Dave Vantine sure knows how to end a season on a high note.
In just his third full year aboard a daunting and unforgiving Top Fuel Motorcycle, Vantine became the third quickest two-wheel nitro racer ever with a stellar 5.77 victory in the final round of the ManCup World Finals from Valdosta, Ga., Nov. 13-15.
“I am still trying to get my head around the run. I have watched the video probably 100 times and it was simply the run of a lifetime,” Vantine said.
Vantine’s 5.77 trails only No. 1 Peter Svensson (5.70) and No. 2 Larry McBride (5.74) on the career best list.
But was it possible that there was actually more left in the streaking yellow Vantine/Pollard nitro missile?
“Everything went right, the tune up, I left on time, I hit the shift point perfectly on time, there was very little correcting to do, everything went right went right, except maybe one thing, which is almost crazy to say, but did I shut it off early? The video switches cameras right at a critical vantage point so it’s hard to tell. Someone sent me a cell phone video that looks like I was close or at the finish line but there is also a video that appears I shut it off at about the 1000ft mark,” Vanitne said in disbelief. “Just look at the computer you say, of course I did, and the wide open throttle sensor shows it was open for 10 seconds. If that were the case you would have found me out in the kitty-litter sand trap bitching up a storm.”
Vantine has his own theory regarding the discrepancy of the now mysterious run.
“Either the 229 mph at the eighth is high or the 239 mph at the quarter is low. I have no reason to think the 229 mph is high. I never heard a single person complain that the clocks were off in either lane all weekend and all my other run information seemed in-line, so why would the mph blocks be off on this one run?” Vantine said. “Looking at the video the front wheel came down around 700 feet so it was most likely a rear wheel reading since the front wheel was way up there and may have not been caught by the beam. Still, it would only be a 1-2 mph gain given the length of the bike at that speed.”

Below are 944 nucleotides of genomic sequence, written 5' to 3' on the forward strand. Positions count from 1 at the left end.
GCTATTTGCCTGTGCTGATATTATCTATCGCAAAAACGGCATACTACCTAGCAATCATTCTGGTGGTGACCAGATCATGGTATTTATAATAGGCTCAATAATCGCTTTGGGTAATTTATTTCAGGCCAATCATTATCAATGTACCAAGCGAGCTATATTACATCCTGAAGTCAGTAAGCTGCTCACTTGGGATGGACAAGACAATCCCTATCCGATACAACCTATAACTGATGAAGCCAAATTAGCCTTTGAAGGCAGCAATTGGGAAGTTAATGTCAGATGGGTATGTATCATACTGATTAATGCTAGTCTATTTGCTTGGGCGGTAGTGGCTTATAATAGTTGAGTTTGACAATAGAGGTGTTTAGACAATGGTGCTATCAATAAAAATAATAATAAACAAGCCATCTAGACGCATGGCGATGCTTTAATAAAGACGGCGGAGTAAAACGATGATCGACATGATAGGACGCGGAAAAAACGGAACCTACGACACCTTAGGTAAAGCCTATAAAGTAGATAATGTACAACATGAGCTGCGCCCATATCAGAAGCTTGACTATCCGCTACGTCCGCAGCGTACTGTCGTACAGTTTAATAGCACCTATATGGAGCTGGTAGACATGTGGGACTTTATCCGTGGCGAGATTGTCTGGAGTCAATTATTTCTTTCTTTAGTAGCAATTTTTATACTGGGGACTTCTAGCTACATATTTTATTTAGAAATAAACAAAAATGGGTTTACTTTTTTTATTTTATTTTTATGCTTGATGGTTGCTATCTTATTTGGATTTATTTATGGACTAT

Top Fuel icon and 15-time champ Larry “Spiderman” McBride, who was sitting out of competition to recover from burns sustained in Sept. in Atco, N.J., positioned himself at half track for a great view, knowing Vantine was about to record a pass to remember.
“I was just amazed. That was the first time I have ever seen a 5.70-pass as a spectator. It was just awesome,” McBride said. “I knew Dave was going to go quick, but I didn’t know he was going to go that quick. I’m very happy for him and his crew. Whoever wants to race next year better bring a quick bike, because we have a lot of them in this class now.”
It’s safe to say Vantine will replay the unforgettable run over-and-over in his head all throughout the off-season. He may even drive himself a little crazy thinking, “what could have been?”
“The fact of the matter is it’s part of the mystery that surrounds runs like that. Could it have been the quickest or fastest pass of all-time due to the fact numerically something doesn’t add up with mph at the 1320? I guess we’ll never know,” Vantine said. “That’s the unknown, what is known is that was the most awesome pass in my 28 years of racing and is the third quickest (career-best) pass of all-time and that’s good enough for me.”
Vantine’s transition from a Pro Mod Motorcycle racer to one of the world’s quickest nitro racers in just three short years is arguably one of the most impressive dragbike achievements of the past decade.
“I would like to thank my team; Greg Pollard, Stephanie Pollard, Genie Muldoon, Joe Taranto, Jim Althaus, Joe Hahn and Peter Vantine. I would also like to thank my girlfriend, Laurie Valenti, and Larry and Steve McBride of Cycle Specialist for their continued support and advice,” Vantine said.
2016 looks bright in the nitro class.